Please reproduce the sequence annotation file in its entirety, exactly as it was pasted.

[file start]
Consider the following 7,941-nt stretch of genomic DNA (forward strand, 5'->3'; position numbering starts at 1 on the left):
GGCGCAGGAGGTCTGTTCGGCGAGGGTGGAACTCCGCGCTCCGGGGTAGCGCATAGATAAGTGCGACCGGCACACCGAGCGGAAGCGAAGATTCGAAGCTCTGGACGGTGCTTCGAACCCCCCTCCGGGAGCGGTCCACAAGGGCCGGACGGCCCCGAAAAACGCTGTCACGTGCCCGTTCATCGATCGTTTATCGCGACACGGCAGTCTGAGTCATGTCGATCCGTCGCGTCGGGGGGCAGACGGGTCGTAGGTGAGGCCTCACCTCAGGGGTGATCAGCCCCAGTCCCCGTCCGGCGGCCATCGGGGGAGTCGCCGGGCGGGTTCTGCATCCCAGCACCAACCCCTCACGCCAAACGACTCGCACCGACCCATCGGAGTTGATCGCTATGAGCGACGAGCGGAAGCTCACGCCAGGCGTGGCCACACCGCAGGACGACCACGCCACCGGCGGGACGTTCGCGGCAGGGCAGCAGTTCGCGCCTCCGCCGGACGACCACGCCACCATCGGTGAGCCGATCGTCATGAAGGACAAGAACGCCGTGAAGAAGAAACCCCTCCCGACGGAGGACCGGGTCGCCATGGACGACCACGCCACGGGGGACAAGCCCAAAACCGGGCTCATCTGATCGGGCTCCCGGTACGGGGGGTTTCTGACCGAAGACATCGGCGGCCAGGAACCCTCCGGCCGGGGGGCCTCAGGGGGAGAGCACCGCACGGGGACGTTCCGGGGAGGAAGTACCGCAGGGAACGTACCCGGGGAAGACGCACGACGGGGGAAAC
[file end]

Consider the following 7,941-nt stretch of genomic DNA (forward strand, 5'->3'; position numbering starts at 1 on the left):
GGCGCAGGAGGTCTGTTCGGCGAGGGTGGAACTCCGCGCTCCGGGGTAGCGCATAGATAAGTGCGACCGGCACACCGAGCGGAAGCGAAGATTCGAAGCTCTGGACGGTGCTTCGAACCCCCCTCCGGGAGCGGTCCACAAGGGCCGGACGGCCCCGAAAAACGCTGTCACGTGCCCGTTCATCGATCGTTTATCGCGACACGGCAGTCTGAGTCATGTCGATCCGTCGCGTCGGGGGGCAGACGGGTCGTAGGTGAGGCCTCACCTCAGGGGTGATCAGCCCCAGTCCCCGTCCGGCGGCCATCGGGGGAGTCGCCGGGCGGGTTCTGCATCCCAGCACCAACCCCTCACGCCAAACGACTCGCACCGACCCATCGGAGTTGATCGCTATGAGCGACGAGCGGAAGCTCACGCCAGGCGTGGCCACACCGCAGGACGACCACGCCACCGGCGGGACGTTCGCGGCAGGGCAGCAGTTCGCGCCTCCGCCGGACGACCACGCCACCATCGGTGAGCCGATCGTCATGAAGGACAAGAACGCCGTGAAGAAGAAACCCCTCCCGACGGAGGACCGGGTCGCCATGGACGACCACGCCACGGGGGACAAGCCCAAAACCGGGCTCATCTGATCGGGCTCCCGGTACGGGGGGTTTCTGACCGAAGACATCGGCGGCCAGGAACCCTCCGGCCGGGGGGCCTCAGGGGGAGAGCACCGCACGGGGACGTTCCGGGGAGGAAGTACCGCAGGGAACGTACCCGGGGAAGACGCACGACGGGGGAAAC